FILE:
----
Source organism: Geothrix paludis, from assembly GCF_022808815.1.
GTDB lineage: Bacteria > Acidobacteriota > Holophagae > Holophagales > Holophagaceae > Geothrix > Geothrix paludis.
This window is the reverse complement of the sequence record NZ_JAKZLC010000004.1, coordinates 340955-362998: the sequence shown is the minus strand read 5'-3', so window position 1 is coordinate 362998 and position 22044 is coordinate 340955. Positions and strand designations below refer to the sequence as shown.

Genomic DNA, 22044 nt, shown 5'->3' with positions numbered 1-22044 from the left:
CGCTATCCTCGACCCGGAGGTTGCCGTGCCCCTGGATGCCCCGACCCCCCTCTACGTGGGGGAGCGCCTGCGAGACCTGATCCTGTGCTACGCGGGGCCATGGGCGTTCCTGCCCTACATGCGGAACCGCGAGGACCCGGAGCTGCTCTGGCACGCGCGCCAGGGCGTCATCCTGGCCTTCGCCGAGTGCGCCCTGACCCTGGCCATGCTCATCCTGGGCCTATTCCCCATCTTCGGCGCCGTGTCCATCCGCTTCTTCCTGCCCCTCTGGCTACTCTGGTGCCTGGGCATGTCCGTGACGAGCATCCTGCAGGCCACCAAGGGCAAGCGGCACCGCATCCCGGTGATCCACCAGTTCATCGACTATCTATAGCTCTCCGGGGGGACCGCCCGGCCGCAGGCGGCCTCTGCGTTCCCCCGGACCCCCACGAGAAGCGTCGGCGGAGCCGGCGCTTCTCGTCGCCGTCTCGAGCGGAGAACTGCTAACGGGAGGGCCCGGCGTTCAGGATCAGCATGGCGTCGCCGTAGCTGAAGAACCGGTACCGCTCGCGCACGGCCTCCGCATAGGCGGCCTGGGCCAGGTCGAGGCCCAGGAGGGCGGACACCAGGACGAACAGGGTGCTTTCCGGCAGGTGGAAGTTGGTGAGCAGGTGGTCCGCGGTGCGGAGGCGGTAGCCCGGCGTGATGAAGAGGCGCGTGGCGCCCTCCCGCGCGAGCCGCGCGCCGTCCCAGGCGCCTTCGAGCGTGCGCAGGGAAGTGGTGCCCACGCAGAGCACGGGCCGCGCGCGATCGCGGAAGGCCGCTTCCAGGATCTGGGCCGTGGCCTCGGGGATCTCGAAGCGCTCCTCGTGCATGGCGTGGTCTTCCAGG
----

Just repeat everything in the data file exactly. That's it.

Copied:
Source organism: Geothrix paludis, from assembly GCF_022808815.1.
GTDB lineage: Bacteria > Acidobacteriota > Holophagae > Holophagales > Holophagaceae > Geothrix > Geothrix paludis.
This window is the reverse complement of the sequence record NZ_JAKZLC010000004.1, coordinates 340955-362998: the sequence shown is the minus strand read 5'-3', so window position 1 is coordinate 362998 and position 22044 is coordinate 340955. Positions and strand designations below refer to the sequence as shown.

Genomic DNA, 22044 nt, shown 5'->3' with positions numbered 1-22044 from the left:
CGCTATCCTCGACCCGGAGGTTGCCGTGCCCCTGGATGCCCCGACCCCCCTCTACGTGGGGGAGCGCCTGCGAGACCTGATCCTGTGCTACGCGGGGCCATGGGCGTTCCTGCCCTACATGCGGAACCGCGAGGACCCGGAGCTGCTCTGGCACGCGCGCCAGGGCGTCATCCTGGCCTTCGCCGAGTGCGCCCTGACCCTGGCCATGCTCATCCTGGGCCTATTCCCCATCTTCGGCGCCGTGTCCATCCGCTTCTTCCTGCCCCTCTGGCTACTCTGGTGCCTGGGCATGTCCGTGACGAGCATCCTGCAGGCCACCAAGGGCAAGCGGCACCGCATCCCGGTGATCCACCAGTTCATCGACTATCTATAGCTCTCCGGGGGGACCGCCCGGCCGCAGGCGGCCTCTGCGTTCCCCCGGACCCCCACGAGAAGCGTCGGCGGAGCCGGCGCTTCTCGTCGCCGTCTCGAGCGGAGAACTGCTAACGGGAGGGCCCGGCGTTCAGGATCAGCATGGCGTCGCCGTAGCTGAAGAACCGGTACCGCTCGCGCACGGCCTCCGCATAGGCGGCCTGGGCCAGGTCGAGGCCCAGGAGGGCGGACACCAGGACGAACAGGGTGCTTTCCGGCAGGTGGAAGTTGGTGAGCAGGTGGTCCGCGGTGCGGAGGCGGTAGCCCGGCGTGATGAAGAGGCGCGTGGCGCCCTCCCGCGCGAGCCGCGCGCCGTCCCAGGCGCCTTCGAGCGTGCGCAGGGAAGTGGTGCCCACGCAGAGCACGGGCCGCGCGCGATCGCGGAAGGCCGCTTCCAGGATCTGGGCCGTGGCCTCGGGGATCTCGAAGCGCTCCTCGTGCATGGCGTGGTCTTCCAGG